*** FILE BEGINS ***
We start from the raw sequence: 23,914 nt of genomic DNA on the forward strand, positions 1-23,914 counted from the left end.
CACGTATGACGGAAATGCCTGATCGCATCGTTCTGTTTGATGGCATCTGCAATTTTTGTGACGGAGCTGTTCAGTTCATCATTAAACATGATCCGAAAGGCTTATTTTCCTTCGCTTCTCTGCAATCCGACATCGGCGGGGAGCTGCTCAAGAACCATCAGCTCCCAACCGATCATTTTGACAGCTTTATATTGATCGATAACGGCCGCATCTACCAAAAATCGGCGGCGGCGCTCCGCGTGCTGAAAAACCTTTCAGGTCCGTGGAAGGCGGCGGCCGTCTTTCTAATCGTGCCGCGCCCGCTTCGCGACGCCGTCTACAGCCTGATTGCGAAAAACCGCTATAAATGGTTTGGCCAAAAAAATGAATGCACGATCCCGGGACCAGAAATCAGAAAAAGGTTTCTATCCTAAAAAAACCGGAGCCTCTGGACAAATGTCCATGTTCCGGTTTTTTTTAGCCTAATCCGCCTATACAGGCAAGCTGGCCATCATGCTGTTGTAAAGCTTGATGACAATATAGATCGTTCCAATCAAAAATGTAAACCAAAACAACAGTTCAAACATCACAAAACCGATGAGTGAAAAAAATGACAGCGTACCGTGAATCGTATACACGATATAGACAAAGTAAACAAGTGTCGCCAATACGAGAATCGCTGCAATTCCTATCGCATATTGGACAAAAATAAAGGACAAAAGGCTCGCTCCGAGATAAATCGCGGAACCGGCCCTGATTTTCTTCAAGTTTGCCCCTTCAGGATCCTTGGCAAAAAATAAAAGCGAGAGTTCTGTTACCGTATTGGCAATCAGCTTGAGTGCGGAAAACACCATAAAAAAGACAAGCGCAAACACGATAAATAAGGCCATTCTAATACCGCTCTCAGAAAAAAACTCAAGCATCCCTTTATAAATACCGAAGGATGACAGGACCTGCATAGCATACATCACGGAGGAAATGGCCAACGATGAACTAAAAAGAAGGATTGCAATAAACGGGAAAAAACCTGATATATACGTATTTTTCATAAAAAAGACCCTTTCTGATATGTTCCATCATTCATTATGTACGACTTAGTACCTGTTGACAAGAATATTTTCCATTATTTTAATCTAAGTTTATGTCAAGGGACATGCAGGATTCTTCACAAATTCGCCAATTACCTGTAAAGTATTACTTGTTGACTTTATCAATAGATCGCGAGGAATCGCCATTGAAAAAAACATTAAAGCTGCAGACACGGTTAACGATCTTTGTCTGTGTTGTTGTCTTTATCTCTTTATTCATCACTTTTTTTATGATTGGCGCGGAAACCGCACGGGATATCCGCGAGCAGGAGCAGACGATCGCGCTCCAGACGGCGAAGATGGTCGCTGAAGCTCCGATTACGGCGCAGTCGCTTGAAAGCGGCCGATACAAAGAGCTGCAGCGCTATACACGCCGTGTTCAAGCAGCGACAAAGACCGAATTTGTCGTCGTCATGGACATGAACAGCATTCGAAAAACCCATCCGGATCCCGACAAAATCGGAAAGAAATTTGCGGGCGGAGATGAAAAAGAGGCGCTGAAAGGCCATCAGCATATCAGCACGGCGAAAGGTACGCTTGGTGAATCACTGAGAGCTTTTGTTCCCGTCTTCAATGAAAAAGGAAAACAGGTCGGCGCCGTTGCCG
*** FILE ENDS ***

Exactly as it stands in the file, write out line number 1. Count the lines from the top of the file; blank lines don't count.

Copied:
We start from the raw sequence: 23,914 nt of genomic DNA on the forward strand, positions 1-23,914 counted from the left end.